By KS Nayar
India’s economic acceleration is on track. It is racing to notch up an 8 per cent growth during the current financial year. It means the market will expand and consumption will see explosive growth. That is good news for the industry – from automobiles to smartphones.
The growth drivers will be India’s 440 million millennials. Egging them into the market will be the 390 million Gen Z, those who are born after 2000. This amply reflects India’s demographic dividend. This is exciting to marketers and investors.
This youthful population is the best-educated generation since Independence in 1947. These young men and women will be on top of the huge middle class segment driving the country’s prosperity. Over the next two decades, they will form 40 per cent of the population creating the world’s fifth largest consumer market.
India is reckoned as the fastest growing economy in the world. Modi told a conference of US investors during his Washington visit in June this year that this is an opportune time not only for Indians, but also for the global business as the country offers multiple benefits.
What is more important is that this new growth engine is driven by democracy. The benefits of it include dealing with a “reliable partner” whose ecosystem is attractive to business. It is boosting consumption demand, which in turn facilitates entrepreneurship and technological advancement.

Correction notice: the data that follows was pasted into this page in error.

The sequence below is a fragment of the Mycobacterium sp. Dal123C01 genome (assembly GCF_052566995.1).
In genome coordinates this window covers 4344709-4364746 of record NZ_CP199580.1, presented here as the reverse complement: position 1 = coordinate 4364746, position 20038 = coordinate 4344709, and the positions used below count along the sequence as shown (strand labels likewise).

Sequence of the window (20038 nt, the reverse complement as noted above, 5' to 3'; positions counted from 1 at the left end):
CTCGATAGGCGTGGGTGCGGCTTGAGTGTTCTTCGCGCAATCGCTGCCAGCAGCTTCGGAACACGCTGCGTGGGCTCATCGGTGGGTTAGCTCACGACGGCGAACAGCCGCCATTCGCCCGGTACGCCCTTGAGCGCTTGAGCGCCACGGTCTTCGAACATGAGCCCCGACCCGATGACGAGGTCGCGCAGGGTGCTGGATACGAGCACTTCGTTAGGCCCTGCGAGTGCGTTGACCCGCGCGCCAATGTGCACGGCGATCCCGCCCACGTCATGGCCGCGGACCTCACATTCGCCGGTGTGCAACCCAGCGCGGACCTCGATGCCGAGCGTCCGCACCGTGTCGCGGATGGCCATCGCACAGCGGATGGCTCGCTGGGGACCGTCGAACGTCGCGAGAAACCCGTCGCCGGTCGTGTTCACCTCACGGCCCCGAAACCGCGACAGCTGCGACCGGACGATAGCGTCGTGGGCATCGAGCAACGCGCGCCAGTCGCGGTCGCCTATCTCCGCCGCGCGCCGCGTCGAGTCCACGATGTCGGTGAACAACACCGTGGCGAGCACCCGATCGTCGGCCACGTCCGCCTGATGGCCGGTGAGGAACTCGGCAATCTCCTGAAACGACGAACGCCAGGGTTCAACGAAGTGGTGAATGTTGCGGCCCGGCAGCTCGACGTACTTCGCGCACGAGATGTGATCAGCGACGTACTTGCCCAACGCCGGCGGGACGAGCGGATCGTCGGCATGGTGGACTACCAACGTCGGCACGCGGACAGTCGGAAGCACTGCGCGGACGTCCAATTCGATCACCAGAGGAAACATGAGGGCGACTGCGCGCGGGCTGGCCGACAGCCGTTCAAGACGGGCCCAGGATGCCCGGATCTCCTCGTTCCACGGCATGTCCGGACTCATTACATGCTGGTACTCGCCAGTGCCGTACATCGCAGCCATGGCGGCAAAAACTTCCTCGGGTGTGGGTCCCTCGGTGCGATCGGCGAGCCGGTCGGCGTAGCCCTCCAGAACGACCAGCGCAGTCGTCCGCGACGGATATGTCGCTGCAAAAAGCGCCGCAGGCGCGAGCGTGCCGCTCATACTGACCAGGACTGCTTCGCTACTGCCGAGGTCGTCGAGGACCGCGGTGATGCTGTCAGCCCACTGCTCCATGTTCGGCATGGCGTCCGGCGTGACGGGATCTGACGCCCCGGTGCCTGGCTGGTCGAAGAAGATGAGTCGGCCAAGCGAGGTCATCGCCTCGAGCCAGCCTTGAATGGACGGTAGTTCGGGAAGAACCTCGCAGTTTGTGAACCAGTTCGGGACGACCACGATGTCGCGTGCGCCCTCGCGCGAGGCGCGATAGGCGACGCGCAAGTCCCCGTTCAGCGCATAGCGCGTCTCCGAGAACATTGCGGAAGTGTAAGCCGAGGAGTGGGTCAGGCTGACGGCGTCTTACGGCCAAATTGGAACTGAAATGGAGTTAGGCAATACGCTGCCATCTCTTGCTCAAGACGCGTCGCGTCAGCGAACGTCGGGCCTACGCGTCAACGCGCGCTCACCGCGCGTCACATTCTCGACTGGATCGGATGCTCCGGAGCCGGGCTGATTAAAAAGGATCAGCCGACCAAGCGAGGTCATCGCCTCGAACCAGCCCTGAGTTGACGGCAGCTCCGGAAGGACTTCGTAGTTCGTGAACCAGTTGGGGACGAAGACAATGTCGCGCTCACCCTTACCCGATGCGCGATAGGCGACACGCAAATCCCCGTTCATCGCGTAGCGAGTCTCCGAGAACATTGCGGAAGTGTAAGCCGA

India’s central bank says that the macro data indicates a steady GDP growth of 7.6 per cent in financial year 2016. When this momentum is kept, thanks to expected favourable monsoons, o there will be a clutch of factors that will continue to push the growth to even 8.5 per cent next year.
However, what is disconcerting is the laggardness in job creation. This will be government’s top priority. More resources are being poured into rural areas to boost income and therefore consumption. As the children of economic liberalisation, which started in 1991, most young adults are ambitious to earn for a better life. They are unlike their parents born under socialist dispensation that stifled creativity and business initiative.